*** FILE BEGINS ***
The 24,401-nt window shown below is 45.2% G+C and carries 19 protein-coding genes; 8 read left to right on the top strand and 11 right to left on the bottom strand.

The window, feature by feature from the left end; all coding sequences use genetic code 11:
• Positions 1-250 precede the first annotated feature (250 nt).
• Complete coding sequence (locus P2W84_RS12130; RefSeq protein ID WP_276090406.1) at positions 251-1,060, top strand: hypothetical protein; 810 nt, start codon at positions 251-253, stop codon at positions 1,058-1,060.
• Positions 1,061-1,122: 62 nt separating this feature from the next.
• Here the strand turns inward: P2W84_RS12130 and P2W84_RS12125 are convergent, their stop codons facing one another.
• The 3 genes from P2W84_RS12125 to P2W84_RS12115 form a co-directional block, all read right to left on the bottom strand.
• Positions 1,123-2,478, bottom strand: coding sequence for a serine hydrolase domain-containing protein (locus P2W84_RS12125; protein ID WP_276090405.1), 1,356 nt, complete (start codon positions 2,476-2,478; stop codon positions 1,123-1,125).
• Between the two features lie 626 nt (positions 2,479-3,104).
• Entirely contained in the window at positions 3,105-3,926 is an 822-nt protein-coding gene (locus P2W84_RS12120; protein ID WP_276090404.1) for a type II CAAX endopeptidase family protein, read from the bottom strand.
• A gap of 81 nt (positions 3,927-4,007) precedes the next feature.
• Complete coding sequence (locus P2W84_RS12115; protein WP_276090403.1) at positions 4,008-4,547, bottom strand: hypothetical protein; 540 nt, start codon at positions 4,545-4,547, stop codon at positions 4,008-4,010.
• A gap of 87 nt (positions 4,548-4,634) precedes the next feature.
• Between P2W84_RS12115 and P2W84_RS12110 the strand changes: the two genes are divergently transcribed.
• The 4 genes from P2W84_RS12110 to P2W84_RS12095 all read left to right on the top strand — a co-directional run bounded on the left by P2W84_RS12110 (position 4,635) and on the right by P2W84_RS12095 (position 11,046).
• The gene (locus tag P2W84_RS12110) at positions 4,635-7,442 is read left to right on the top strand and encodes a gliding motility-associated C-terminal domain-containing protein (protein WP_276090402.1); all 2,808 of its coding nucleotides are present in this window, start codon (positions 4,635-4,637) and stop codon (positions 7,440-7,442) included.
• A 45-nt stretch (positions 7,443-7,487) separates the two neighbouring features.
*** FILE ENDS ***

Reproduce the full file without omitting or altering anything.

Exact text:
The 24,401-nt window shown below is 45.2% G+C and carries 19 protein-coding genes; 8 read left to right on the top strand and 11 right to left on the bottom strand.

The window, feature by feature from the left end; all coding sequences use genetic code 11:
• Positions 1-250 precede the first annotated feature (250 nt).
• Complete coding sequence (locus P2W84_RS12130; RefSeq protein ID WP_276090406.1) at positions 251-1,060, top strand: hypothetical protein; 810 nt, start codon at positions 251-253, stop codon at positions 1,058-1,060.
• Positions 1,061-1,122: 62 nt separating this feature from the next.
• Here the strand turns inward: P2W84_RS12130 and P2W84_RS12125 are convergent, their stop codons facing one another.
• The 3 genes from P2W84_RS12125 to P2W84_RS12115 form a co-directional block, all read right to left on the bottom strand.
• Positions 1,123-2,478, bottom strand: coding sequence for a serine hydrolase domain-containing protein (locus P2W84_RS12125; protein ID WP_276090405.1), 1,356 nt, complete (start codon positions 2,476-2,478; stop codon positions 1,123-1,125).
• Between the two features lie 626 nt (positions 2,479-3,104).
• Entirely contained in the window at positions 3,105-3,926 is an 822-nt protein-coding gene (locus P2W84_RS12120; protein ID WP_276090404.1) for a type II CAAX endopeptidase family protein, read from the bottom strand.
• A gap of 81 nt (positions 3,927-4,007) precedes the next feature.
• Complete coding sequence (locus P2W84_RS12115; protein WP_276090403.1) at positions 4,008-4,547, bottom strand: hypothetical protein; 540 nt, start codon at positions 4,545-4,547, stop codon at positions 4,008-4,010.
• A gap of 87 nt (positions 4,548-4,634) precedes the next feature.
• Between P2W84_RS12115 and P2W84_RS12110 the strand changes: the two genes are divergently transcribed.
• The 4 genes from P2W84_RS12110 to P2W84_RS12095 all read left to right on the top strand — a co-directional run bounded on the left by P2W84_RS12110 (position 4,635) and on the right by P2W84_RS12095 (position 11,046).
• The gene (locus tag P2W84_RS12110) at positions 4,635-7,442 is read left to right on the top strand and encodes a gliding motility-associated C-terminal domain-containing protein (protein WP_276090402.1); all 2,808 of its coding nucleotides are present in this window, start codon (positions 4,635-4,637) and stop codon (positions 7,440-7,442) included.
• A 45-nt stretch (positions 7,443-7,487) separates the two neighbouring features.